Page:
Another smaller show celebrating innovative design and authenticity was Tramshed. Located on Rivington Street in the heart of the artsy Shoreditch Design Triangle, this was the second year for the event during the London Design Festival. Although Tramshed offered many seminars and interactive lifestyle discussions, we just managed a quick whirlwind tour through the loft-like space to become familiar with some of the exhibitors.
Leading the show was De La Espada, a design management firm and manufacturer, representing seven designer-led brands, all focused on high quality contemporary products. The Turkish-based architecture, interior design and product design studio of Autoban was one of my favorites. Their bold pieces are iconic statement pieces. I’m trying to think where I could fit a pair of the fabulous Nest Lounge chairs
To the right of the chairs is the shapely King floor lamp, thus named for its resemblance to a giant chess piece – it’s a glamorous and somewhat exotic light also available in a smaller table size – don’t you just love the fabulous turquoise high gloss?
Autoban’s latest design project is the THH Bosphorous Hotel in Istanbul. Their concept was to combine old and new (see why I like them?) incorporating their signature use of luxurious classic materials such as marble, brass, oak and walnut to combine modern design elements with a sense of the past.
De La Espada just launched its collaboration with British designer Benjamin Hubert. His collection has an industrial feel with an emphasis on materials and the process of crafting the object. Made from pressed felt (a material seen in many collections throughout the festival), his fabulous Pod acoustic privacy chair (this piece designed for Dutch label De Vorm) has a strong tactile appeal,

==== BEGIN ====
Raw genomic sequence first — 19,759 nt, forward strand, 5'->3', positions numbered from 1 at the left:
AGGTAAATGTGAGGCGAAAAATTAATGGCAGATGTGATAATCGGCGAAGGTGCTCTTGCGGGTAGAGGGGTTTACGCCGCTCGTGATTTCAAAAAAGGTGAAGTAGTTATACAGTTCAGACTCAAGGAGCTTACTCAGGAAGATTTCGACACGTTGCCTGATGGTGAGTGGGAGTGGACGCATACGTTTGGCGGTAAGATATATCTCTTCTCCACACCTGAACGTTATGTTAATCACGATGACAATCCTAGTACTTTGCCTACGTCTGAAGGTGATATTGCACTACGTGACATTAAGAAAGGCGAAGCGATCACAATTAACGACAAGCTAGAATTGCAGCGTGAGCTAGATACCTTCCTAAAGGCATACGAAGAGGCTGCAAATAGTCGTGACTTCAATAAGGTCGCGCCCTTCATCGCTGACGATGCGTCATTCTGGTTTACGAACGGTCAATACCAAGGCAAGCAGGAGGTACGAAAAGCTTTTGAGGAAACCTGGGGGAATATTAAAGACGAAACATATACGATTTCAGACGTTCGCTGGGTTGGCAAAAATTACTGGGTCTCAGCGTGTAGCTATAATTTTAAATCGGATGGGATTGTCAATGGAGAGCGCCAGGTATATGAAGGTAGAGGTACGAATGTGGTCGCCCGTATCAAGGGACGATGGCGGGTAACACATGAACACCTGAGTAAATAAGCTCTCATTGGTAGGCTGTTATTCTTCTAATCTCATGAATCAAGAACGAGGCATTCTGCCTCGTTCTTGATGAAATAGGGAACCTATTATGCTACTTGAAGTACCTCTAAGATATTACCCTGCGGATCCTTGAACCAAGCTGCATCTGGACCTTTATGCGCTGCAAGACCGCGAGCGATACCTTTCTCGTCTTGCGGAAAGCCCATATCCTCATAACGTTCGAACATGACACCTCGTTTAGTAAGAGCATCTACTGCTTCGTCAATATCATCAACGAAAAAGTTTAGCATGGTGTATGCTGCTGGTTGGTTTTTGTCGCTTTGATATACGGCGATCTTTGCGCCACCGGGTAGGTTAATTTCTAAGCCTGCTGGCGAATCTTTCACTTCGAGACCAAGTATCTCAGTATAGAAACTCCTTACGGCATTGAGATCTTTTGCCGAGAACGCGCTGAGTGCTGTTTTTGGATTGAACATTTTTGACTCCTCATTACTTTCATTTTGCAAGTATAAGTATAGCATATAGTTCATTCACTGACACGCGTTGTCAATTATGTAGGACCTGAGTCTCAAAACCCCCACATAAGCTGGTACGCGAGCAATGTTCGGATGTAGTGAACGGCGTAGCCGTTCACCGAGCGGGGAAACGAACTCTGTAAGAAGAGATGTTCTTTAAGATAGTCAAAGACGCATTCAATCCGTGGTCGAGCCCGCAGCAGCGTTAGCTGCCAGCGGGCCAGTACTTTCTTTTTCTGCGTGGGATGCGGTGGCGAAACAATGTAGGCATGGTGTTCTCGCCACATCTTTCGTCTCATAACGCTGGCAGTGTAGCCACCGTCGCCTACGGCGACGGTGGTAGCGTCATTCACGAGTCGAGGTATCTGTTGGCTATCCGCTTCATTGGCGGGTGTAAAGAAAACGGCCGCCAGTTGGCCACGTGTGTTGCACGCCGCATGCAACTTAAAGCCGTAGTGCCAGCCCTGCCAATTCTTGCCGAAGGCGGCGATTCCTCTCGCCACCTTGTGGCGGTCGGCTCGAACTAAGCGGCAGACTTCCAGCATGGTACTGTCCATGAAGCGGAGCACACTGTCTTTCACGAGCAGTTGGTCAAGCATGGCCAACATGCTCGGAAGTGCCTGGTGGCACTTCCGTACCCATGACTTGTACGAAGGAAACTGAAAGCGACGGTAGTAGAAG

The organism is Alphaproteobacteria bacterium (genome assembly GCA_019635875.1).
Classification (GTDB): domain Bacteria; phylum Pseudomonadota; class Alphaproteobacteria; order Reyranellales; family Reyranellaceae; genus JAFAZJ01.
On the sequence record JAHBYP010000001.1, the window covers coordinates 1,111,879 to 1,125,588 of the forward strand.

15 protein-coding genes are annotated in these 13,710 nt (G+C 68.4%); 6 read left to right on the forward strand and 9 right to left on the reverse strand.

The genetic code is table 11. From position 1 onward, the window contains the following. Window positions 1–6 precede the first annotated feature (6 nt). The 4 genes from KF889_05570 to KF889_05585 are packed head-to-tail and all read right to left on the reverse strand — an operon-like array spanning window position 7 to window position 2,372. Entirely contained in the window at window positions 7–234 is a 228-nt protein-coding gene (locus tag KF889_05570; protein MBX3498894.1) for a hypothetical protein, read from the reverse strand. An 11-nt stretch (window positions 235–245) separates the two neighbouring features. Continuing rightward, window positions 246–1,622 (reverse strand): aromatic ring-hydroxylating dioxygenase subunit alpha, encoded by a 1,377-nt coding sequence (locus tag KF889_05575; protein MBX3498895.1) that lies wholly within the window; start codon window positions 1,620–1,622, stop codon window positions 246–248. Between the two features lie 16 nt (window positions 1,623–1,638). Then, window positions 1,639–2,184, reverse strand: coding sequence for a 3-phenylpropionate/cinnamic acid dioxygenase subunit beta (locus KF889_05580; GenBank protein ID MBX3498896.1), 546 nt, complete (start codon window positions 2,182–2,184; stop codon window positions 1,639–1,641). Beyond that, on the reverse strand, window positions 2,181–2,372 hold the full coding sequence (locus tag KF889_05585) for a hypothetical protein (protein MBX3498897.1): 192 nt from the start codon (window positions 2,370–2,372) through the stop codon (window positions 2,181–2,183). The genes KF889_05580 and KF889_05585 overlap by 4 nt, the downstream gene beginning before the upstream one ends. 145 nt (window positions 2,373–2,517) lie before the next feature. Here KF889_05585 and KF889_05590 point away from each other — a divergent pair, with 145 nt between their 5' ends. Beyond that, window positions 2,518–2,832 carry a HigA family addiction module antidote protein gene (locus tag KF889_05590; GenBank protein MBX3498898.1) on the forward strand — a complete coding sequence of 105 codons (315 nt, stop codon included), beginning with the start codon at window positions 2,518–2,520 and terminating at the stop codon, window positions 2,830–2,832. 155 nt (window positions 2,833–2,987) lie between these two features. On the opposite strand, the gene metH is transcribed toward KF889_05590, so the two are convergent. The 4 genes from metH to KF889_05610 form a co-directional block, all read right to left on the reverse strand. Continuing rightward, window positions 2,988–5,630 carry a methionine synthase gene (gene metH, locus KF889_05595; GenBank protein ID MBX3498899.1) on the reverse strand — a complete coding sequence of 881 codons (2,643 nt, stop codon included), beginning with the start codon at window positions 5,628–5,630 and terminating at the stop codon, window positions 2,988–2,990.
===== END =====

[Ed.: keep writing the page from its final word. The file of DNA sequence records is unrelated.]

I loved his hand-turned marble Quarry lights. Their luminous quality, like much of his collection, walks the line between the organic and industrial. In the back you can see the dramatic installation he did for De La Espada using debri mesh.
Another company in their repertoire is Leif.designpark, a Japanese design studio who have a strong focus on traditional craftsmanship with their emphasis on wood. The Flower Cup chairs have an elegant almost delicate shape. The Lily table is available in other shapes and sizes some with a marble top.
Another designer who caught my attention was Irish artist Karen Morgan, whose innovative porcelain line is a winning combination of sculptural handcrafted pieces with a contemporary minimalistic flair.
It was impossible not to be entranced by Canadian lighting firm Bocci’s exquisite 28 series by Omer Arbel. Each hand blown 28 is created from a proprietary complex glass blowing technique. Resulting in distorted spherical shapes with inner forms, one of which is made of opaque milk glass housing a low voltage light, each 28 globe is unique.
Lastly, I loved the very interesting work of John Reeves of REEVESdesign. This piece from his SKETCH collection reminded me of the architecture of Antonio Gaudi. Reeves, who I chatted with briefly, said he had heard that reference before. He describes the fluid and organic form of the collection as capturing “the tension between the stationary and the moving, the living and the inanimate, the man made and the natural”. It’s all about the juxtapositions.
Reeves’ designs are available here in the States at abc in NYC.
Tramshed was another great design venue. In the best of all possible worlds it would have been fabulous to attend some of their seminar series which encompassed discussions with designers, manufacturers, producers and journalists. A couple of of the interesting topics included “The Designer’s Craft” and “So You Want to Launch a Design Brand?”. If you’d like to have more of a feel for Tramshed, take a look at this lovely video filmmaker Juriaan Booij made for De La Espada.
We really needed another week to cover all that there was to see – you reading that Veronika?